Two years earlier, the liberal-leaning Urban Institute determined that a Medicare for all plan would cost over $32 trillion between 2017 and 2026. However, the $15.3 trillion in taxes raised by Sanders’ plan over the same period would fall far short of covering the cost of a universal healthcare program.

Other Progressive Ideas Also Have High Costs

Besides Medicare for all, progressive candidates have advocated free college, which the Tax Policy Center has estimated would cost $807 billion over the next decade. The liberal Center on Budget and Policy Priorities calculated that a guaranteed job plan at $15 per hour plus benefits would cost $6.8 trillion over the next decade.

These are only a few of the proposals which, if enacted, would have a huge impact on the U.S. economy. In addition, consider the various tax hikes proposed by Democrats. Senator Elizabeth Warren (D-MA) is floating a 2% wealth tax on assets worth over $50 million.

Similarly, freshman Representative Alexandria Ocasio-Cortez of New York has proposed a 70% tax on anyone making more than $10 million a year. She also favors a “Green New Deal (GND),” which would have the U.S. use 100% renewable energy by 2030.

Currently, only 17% of the nation’s energy supply comes from renewable sources, such as wind and solar power. How to reach Cortez’s stated goal in the next 11 years has never been outlined.

Republican and Democrats Not Addressing National Debt

All of the proposed legislation would add significantly to the national debt. But neither political party nor any candidate for president has even remotely addressed the debt crisis.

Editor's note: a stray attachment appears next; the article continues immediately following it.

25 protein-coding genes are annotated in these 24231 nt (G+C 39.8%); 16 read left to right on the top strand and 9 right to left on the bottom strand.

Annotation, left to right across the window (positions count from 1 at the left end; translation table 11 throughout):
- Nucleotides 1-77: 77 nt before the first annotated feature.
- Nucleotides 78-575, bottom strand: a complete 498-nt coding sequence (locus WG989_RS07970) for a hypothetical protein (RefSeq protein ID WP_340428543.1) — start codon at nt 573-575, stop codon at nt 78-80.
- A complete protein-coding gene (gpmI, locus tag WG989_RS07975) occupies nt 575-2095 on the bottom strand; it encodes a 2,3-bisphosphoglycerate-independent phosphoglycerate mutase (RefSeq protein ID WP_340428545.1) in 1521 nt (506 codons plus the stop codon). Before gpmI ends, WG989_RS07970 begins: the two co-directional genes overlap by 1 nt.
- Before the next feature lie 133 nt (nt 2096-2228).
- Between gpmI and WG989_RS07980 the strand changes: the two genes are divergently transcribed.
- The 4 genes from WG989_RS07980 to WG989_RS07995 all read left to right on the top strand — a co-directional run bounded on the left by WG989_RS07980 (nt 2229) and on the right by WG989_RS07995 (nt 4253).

Both Republicans and Democrats consistently avoid addressing this fiscal catastrophe. If left unchecked, our massive debt will soon dramatically slow economic growth.

If the economy is improving and the GDP is growing at around 3%, why is the national debt rising? The Congressional Budget Office (CBO) has reported since January 2017 that the expansion of the national debt is due primarily to increases in entitlements spending, such as Social Security, Medicare, Medicaid, interest on the national debt and the ever-increasing costs of healthcare.

It’s unfortunate that both parties can’t seem to agree on reforming entitlements spending. The Democrats want to increase expenditures for these social programs and the Republicans simply want to ignore the debt altogether.

As Dimon noted, partisan politics has retarded economic growth. If we don’t seek bipartisan solutions now, we will all definitely face the consequences later.